Newent man jailed for robbery of 74-year-old woman
By Court reporter | 8th March 2019
A 38 year old Newent man who robbed an elderly woman of £800 after he had seen her withdrawing money from the town's post office was jailed for three years yesterday.
Paul Hale, of Lightfoot, Newent pleaded guilty to robbing 74 year old Janet Davis of bank cards and £800 in cash on 28th January this year.
Prosecutor Janine Wood, played CCTV from inside the Newent post office at Gloucester Crown court.
Judge Ian Lawrie QC observed: "He appears to be looking at her."
"Yes," Mrs Wood said, "and she had a rather large amount of money."
"The CCTV tends to show him looking towards her a lot," the judge noted.
The court heard that Hale followed Mrs Davis outside and when she put her bag containing the money into her car, he pushed past her to snatch it.
Defence lawyer, Lloyd Jenkins representing Hale said there was 'minimum force, no weapon used, and it was completely opportunist'.
Mrs Wood agreed that it was 'minimal force' adding: "Luckily she did not sustain any injuries.
"This has had an effect on her. There is a vulnerability because of her age."
The judge said: "She was targeted due to her age. Two things: she is elderly and she has a lot of money.
"He is clearly considering it."
"She is a soft target," Mrs Wood said.
The court heard that Hale had 12 previous convictions for 20 offences starting in 1994 as a juvenile.
Mrs Wood noted a conviction from Jamaica where Hale was sentenced to 'hard labour'.
"How quaint," the judge observed.
"Quite clearly she would like that money back if at all possible," the prosecutor said. "There is an application for compensation of £800."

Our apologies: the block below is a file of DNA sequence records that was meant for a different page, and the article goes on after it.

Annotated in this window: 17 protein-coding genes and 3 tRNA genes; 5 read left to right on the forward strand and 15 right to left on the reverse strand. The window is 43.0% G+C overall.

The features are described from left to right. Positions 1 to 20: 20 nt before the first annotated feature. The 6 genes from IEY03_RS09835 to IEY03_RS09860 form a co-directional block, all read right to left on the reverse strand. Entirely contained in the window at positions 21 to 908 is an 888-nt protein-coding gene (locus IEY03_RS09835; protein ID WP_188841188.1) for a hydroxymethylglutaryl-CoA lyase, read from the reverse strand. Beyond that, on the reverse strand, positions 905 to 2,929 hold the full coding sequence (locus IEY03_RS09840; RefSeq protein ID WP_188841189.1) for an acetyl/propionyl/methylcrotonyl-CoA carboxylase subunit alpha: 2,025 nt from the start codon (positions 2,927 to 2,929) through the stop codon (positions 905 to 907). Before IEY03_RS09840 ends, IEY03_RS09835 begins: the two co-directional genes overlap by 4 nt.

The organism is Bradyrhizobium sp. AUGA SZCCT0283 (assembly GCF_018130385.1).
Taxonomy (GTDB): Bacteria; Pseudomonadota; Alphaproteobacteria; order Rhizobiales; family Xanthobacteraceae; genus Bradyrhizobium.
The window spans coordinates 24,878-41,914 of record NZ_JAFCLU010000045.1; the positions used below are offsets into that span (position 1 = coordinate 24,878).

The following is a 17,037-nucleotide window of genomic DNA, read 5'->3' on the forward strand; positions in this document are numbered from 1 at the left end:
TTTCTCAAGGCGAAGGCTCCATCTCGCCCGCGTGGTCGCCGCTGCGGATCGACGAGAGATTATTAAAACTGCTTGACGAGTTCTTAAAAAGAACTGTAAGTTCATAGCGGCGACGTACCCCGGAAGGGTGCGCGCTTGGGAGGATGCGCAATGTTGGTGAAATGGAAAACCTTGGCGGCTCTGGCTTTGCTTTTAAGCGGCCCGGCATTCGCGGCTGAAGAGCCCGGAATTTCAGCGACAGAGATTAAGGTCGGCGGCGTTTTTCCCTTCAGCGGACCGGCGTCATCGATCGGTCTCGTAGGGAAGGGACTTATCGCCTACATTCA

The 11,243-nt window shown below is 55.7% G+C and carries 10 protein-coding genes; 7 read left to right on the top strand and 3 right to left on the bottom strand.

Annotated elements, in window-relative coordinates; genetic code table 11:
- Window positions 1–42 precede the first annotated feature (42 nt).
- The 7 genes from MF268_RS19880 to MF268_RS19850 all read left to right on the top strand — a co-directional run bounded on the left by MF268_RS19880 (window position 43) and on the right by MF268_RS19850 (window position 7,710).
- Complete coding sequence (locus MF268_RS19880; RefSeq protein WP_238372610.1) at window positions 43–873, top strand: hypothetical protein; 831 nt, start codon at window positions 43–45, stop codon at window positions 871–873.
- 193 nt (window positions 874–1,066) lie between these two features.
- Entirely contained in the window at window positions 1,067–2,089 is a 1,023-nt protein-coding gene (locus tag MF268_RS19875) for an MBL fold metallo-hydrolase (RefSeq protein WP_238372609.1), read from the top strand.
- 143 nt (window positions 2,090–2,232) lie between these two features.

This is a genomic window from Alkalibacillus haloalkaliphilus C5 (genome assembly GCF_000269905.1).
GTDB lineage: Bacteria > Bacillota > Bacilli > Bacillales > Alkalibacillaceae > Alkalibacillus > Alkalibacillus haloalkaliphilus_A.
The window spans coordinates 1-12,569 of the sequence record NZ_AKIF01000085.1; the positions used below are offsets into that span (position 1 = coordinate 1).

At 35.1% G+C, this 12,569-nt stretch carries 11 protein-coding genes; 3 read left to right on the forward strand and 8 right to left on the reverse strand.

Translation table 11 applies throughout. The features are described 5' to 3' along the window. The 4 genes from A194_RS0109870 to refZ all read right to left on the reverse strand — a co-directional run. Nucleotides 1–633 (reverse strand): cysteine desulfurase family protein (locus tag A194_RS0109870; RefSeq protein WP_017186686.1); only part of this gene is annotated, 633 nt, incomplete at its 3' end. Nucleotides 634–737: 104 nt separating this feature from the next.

Mr Jenkins conceded the robbery was 'A mean spirited offence, selfish offence. Targetted but opportunistic.'
He argued that his client was under pressure from his dealer to settle a £1,000 drug debt.
"I find it extraordinary, and I understand the pressure of the drug supplier, But mugging a 74 year old in broad daylight is inexcusable," the judge said.
The judge noted that Hale did not plead guilty straight away and seemed reluctant 'to recognise you used force.'
"You cannot bring yourself to admit that and recognise it," he told Hale referring to some of the comments he made to probation in preparation for the pre-sentence report.
"If you said 'I did push her I did not want to harm her' that would be something.
"But instead you carried out a calculation that your chance at trial was remote. That causes the court concern.
"She was extremely shaken by the event. The money stolen was for her family.
"There is no point in compensation or distressing her to think she would get paid.
"Any trip for her now to Newent would be tarnished by the memory.
"You got yourself shackled to a drug habit. You have to bear response for it.
"You cannot pick on a 74 year old," the judge told him.
"At least the distress of trial is spared."
The judge said there were many aggravating features.
"You watched her. Kept watching her. You deduced she was an easy target."
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